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Eid travel

With a long weekend ahead it is the perfect time to check out the best places to visit in Egypt

Naama Bay beach in the Red Sea resort of Sharm el-Sheikh. (AFP Photo)
Naama Bay beach in the Red Sea resort of Sharm el-Sheikh. (AFP Photo)

By Hannah Wilkinson and Adel Heine

Going on a trip during the long weekend of the Eid vacation is a treasured tradition for many people. Now that Ramadan and the following feast fall in the middle of summer the beach is the number one destination but Luxor and Aswan are also great places to visit despite the heat. Here is a round-up of the best areas to go to this year.



Giving bad press a good name, Sinai remains an extremely popular destination for all kinds of holidaymakers, in spite of continued unrest which unfortunately blights the north of the peninsula. All precautions duly taken, South Sinai is a laid back location in which to hang out, and with no small amount of activities, an ideal place to entertain yourself throughout the Eid vacation.

Sharm El-Sheikh remains the Goliath of South Sinai’s cluster of resorts. The original town is based around Na’ama bay, but the beast that is Sharm just keeps on growing, with new hotel complexes continually sprouting up on the outskirts of the town. Tourists come to Sharm to let their hair down, and thanks to Na’ama bay’s bars, restaurants, casinos and clubs, which often feature well-known DJs, visitors get the chance to do just that.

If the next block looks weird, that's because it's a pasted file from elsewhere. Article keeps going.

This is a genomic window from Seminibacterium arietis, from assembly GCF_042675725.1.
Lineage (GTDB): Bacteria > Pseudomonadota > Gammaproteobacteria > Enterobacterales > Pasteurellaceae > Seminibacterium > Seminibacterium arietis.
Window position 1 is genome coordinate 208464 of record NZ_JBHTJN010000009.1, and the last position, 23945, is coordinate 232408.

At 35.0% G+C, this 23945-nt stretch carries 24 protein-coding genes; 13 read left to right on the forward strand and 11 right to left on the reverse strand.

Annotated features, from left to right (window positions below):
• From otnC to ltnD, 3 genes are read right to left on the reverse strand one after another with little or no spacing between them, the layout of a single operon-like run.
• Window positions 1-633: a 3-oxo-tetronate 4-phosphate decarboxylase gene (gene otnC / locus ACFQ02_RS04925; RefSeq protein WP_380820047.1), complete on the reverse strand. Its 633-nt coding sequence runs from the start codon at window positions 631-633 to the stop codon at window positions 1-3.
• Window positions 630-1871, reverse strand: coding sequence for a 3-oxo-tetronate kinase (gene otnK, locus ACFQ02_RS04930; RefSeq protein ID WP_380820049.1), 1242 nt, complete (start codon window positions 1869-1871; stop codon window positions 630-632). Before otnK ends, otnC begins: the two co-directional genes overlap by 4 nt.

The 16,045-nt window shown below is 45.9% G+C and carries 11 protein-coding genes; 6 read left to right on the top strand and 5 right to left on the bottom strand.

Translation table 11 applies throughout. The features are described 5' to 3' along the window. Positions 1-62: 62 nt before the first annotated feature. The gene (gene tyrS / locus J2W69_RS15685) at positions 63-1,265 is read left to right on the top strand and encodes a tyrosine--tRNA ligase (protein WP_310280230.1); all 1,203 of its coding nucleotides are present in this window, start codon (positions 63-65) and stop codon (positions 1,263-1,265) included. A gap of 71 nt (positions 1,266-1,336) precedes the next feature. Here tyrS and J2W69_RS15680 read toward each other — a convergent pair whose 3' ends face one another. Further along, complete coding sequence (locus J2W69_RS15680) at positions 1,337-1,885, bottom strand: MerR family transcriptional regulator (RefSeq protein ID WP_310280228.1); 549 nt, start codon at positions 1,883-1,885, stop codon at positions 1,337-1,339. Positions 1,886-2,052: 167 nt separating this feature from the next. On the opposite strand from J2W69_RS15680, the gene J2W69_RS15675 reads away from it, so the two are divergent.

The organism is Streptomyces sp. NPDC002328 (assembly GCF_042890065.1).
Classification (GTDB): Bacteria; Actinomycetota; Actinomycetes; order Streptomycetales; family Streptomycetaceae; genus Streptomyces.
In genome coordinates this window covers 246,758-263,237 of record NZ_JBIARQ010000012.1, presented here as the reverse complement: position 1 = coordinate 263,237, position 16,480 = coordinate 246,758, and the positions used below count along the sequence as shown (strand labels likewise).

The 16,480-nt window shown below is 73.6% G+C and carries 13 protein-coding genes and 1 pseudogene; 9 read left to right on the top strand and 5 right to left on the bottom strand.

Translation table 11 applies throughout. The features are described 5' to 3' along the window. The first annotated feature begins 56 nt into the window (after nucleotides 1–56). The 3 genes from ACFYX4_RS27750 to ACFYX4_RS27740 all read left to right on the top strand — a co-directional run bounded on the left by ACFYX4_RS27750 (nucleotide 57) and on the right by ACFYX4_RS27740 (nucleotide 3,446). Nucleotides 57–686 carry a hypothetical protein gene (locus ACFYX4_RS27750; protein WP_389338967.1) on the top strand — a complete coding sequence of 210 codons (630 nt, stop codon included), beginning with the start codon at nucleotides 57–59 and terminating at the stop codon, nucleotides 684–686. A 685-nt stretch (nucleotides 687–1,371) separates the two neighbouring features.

Taba Heights offers a similar array of 5 star complexes, complete with swimming pools and golf courses. The nearby town to Taba also provides the opportunity for visits to Petra and Tel Aviv, due to its proximity to Israel and Jordan.

The ostensibly sleepy town of Dahab conceals a hive of activity. While it is perfectly possible to while away the days here, sunbathing, sea bathing, sipping on super-thick milkshakes whist reclining somnolently on a cushion in one of the town’s seafront cafes, any number of exciting activities could tempt you out of your chocolaty cocoon.

The whole Sinai coast is famous for diving and snorkelling, and Dahab is no exception. There is no shortage of Dive Centres offering training, or just the use of some snorkelling equipment, so that anyone can take advantage of Dahab’s crystal clear waters.

The area is also perfect for windsurfing, and if you are feeling really adventurous, take a nerve-wracking quad bike trip into the mountains.

Dahab has its share of swanky accommodation, as well as popular, keenly priced and well maintained hostels, but if you are the kind of person who likes to tell their friends that they spent their holidays in a hut on a beach, with only the wind and waves for company, accommodation of a yet more basic nature can be found further up Dahab’s main strip.

For the full ‘hut on a beach’ experience, head up to Ras Sheitan, renowned hangout of Egyptian musicians, and soak up the atmosphere.



North Coast

The coast of the Mediterranean is beautiful, stretching from Marsa Matrouh in the west all the way to Alexandria. In summer the temperatures on the North Coast are significantly less that in other parts of the country; with a difference up to 10 degrees form Cairo alone. Marsa Matrouh provides you with peace and quiet and some of the best beaches in the country but if you are in the mood for company then the stretch of coast fanning out from Alexandria eastward, known as Sahel, is the place to be.